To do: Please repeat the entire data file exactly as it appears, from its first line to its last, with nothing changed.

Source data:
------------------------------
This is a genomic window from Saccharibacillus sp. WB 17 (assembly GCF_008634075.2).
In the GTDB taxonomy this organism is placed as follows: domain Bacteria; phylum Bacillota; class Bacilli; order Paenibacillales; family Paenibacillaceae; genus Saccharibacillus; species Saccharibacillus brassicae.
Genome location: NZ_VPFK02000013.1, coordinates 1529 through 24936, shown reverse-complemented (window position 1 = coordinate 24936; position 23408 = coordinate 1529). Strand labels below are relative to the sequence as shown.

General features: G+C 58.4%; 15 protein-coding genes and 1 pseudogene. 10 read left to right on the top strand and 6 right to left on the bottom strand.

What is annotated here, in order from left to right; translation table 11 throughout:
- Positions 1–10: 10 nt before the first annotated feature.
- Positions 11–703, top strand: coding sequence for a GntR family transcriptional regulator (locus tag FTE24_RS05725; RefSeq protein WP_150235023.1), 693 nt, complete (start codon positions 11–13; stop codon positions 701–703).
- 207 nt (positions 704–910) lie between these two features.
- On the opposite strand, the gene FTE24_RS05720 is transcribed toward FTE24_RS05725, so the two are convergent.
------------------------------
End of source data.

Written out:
This is a genomic window from Saccharibacillus sp. WB 17 (assembly GCF_008634075.2).
In the GTDB taxonomy this organism is placed as follows: domain Bacteria; phylum Bacillota; class Bacilli; order Paenibacillales; family Paenibacillaceae; genus Saccharibacillus; species Saccharibacillus brassicae.
Genome location: NZ_VPFK02000013.1, coordinates 1529 through 24936, shown reverse-complemented (window position 1 = coordinate 24936; position 23408 = coordinate 1529). Strand labels below are relative to the sequence as shown.

General features: G+C 58.4%; 15 protein-coding genes and 1 pseudogene. 10 read left to right on the top strand and 6 right to left on the bottom strand.

What is annotated here, in order from left to right; translation table 11 throughout:
- Positions 1–10: 10 nt before the first annotated feature.
- Positions 11–703, top strand: coding sequence for a GntR family transcriptional regulator (locus tag FTE24_RS05725; RefSeq protein WP_150235023.1), 693 nt, complete (start codon positions 11–13; stop codon positions 701–703).
- 207 nt (positions 704–910) lie between these two features.
- On the opposite strand, the gene FTE24_RS05720 is transcribed toward FTE24_RS05725, so the two are convergent.